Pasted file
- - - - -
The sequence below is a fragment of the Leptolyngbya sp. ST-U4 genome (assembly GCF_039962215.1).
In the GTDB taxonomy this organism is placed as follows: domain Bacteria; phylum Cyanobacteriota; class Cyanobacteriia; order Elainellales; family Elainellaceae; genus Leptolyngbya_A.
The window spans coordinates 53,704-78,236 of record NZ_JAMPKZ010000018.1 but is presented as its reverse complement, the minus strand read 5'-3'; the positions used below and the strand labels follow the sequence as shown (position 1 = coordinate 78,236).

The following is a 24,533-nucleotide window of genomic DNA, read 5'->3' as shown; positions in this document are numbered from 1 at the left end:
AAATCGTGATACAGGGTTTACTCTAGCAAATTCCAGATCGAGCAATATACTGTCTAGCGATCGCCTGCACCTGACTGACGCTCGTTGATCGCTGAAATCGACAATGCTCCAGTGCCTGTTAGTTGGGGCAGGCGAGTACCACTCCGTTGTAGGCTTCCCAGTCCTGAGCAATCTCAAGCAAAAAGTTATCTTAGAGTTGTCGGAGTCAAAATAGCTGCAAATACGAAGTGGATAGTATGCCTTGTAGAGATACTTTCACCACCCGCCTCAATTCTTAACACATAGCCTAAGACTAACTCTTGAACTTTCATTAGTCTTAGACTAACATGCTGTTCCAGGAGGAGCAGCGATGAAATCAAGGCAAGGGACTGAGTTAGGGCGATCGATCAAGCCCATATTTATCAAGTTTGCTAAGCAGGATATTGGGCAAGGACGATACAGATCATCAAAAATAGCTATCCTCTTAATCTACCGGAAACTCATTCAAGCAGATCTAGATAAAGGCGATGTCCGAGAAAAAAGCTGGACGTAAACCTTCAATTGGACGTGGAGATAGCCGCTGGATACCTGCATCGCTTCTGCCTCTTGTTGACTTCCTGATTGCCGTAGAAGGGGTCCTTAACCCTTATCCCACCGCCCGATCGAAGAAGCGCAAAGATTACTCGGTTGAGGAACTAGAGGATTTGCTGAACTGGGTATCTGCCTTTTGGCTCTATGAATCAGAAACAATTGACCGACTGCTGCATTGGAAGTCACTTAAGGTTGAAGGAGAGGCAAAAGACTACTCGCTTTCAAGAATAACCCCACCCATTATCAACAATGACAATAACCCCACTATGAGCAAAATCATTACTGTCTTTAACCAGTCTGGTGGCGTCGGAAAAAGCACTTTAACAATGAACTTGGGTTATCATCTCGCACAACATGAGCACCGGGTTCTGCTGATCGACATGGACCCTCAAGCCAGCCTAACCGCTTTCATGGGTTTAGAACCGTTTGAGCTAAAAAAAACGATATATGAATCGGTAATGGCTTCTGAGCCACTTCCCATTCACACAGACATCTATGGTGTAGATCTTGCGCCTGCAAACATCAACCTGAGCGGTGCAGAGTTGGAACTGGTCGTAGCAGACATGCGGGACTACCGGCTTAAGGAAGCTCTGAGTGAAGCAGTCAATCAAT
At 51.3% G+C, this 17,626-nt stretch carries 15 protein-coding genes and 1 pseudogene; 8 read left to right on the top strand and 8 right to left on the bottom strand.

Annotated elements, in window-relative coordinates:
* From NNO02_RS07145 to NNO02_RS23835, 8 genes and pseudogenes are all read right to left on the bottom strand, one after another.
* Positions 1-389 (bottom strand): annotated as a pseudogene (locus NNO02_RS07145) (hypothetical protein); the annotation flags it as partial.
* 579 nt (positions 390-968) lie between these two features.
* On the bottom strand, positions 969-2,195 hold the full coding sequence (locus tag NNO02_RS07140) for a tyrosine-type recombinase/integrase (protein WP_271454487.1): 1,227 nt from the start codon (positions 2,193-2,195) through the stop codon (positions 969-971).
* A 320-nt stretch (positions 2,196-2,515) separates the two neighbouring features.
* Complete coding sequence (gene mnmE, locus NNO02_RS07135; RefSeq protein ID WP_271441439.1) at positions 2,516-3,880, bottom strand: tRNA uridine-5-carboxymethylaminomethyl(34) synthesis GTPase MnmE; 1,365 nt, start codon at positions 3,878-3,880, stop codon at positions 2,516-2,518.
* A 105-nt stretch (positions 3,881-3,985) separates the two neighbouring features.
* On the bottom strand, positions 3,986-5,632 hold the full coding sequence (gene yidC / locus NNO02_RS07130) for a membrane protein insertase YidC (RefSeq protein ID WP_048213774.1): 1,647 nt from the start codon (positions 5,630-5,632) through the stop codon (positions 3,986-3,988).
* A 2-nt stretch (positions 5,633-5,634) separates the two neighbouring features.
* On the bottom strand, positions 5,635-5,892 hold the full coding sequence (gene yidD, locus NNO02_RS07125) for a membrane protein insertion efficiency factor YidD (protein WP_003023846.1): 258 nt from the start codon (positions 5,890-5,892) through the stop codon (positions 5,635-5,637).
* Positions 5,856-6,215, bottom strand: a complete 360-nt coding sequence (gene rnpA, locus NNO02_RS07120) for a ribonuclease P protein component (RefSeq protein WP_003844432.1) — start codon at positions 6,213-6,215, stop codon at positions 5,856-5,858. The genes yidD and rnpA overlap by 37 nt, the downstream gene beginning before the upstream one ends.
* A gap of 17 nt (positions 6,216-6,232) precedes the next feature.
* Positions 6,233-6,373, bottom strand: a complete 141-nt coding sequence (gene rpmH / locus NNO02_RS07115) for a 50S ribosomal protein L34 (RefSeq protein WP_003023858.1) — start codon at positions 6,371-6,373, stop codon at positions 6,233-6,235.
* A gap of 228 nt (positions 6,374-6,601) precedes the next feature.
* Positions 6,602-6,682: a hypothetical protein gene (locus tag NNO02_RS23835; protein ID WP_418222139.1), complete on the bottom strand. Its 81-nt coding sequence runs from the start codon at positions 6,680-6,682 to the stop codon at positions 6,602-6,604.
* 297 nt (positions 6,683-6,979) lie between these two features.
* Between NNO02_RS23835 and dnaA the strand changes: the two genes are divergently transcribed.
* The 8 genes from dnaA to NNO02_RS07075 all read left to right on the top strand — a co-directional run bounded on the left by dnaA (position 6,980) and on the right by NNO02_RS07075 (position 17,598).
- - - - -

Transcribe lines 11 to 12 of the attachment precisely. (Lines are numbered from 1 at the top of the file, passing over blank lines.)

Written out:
* On the bottom strand, positions 969-2,195 hold the full coding sequence (locus tag NNO02_RS07140) for a tyrosine-type recombinase/integrase (protein WP_271454487.1): 1,227 nt from the start codon (positions 2,193-2,195) through the stop codon (positions 969-971).
* A 320-nt stretch (positions 2,196-2,515) separates the two neighbouring features.